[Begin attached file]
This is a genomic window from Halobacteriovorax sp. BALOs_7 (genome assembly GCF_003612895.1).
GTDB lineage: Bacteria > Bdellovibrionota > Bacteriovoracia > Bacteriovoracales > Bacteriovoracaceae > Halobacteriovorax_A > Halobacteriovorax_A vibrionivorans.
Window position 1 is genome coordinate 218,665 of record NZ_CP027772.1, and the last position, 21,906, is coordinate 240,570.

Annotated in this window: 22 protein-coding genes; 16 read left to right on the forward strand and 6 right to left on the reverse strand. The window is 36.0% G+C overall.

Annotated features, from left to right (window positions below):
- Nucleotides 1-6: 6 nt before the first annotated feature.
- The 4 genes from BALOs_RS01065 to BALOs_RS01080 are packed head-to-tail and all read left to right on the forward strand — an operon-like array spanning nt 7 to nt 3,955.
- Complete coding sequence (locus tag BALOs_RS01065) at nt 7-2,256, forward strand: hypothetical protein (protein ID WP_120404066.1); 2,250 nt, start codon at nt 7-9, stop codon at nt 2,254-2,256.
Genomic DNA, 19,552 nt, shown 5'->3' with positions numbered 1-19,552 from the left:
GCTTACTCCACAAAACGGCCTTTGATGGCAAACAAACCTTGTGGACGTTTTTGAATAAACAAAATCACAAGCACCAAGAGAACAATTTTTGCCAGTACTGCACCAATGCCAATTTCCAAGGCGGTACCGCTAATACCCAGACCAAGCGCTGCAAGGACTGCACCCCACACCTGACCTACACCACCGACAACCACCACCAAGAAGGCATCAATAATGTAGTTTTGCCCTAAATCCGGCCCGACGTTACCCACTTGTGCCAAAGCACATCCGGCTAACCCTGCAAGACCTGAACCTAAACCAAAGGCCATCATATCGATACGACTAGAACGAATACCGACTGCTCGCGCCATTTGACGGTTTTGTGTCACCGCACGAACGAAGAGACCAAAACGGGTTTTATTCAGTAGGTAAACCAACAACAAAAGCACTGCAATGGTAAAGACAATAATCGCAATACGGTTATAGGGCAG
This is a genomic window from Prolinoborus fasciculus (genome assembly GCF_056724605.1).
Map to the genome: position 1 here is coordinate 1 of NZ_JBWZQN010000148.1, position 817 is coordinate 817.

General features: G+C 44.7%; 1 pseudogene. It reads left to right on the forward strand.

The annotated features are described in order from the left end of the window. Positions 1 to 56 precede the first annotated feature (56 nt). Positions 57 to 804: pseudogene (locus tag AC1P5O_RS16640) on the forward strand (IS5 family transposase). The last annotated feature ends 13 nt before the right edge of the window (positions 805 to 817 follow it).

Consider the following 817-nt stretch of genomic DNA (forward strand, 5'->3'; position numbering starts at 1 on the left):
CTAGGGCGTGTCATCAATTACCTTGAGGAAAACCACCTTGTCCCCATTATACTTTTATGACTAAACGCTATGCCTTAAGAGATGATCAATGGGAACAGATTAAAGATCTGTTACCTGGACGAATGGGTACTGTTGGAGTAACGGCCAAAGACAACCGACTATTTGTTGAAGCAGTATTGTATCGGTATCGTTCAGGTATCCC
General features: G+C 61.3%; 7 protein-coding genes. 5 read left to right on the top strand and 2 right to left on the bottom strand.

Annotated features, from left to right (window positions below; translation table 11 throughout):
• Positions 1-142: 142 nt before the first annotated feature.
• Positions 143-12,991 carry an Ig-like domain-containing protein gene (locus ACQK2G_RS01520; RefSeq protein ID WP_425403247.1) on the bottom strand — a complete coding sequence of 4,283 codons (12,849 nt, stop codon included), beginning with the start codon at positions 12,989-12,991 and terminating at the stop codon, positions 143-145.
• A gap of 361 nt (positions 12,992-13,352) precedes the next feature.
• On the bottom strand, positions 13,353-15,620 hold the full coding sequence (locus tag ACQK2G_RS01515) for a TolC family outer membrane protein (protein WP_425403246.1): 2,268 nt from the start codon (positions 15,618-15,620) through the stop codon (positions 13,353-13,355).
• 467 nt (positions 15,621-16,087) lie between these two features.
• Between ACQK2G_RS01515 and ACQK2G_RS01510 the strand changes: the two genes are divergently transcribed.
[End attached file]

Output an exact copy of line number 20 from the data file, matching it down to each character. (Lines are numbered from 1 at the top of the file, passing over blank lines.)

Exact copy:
• Positions 143-12,991 carry an Ig-like domain-containing protein gene (locus ACQK2G_RS01520; RefSeq protein ID WP_425403247.1) on the bottom strand — a complete coding sequence of 4,283 codons (12,849 nt, stop codon included), beginning with the start codon at positions 12,989-12,991 and terminating at the stop codon, positions 143-145.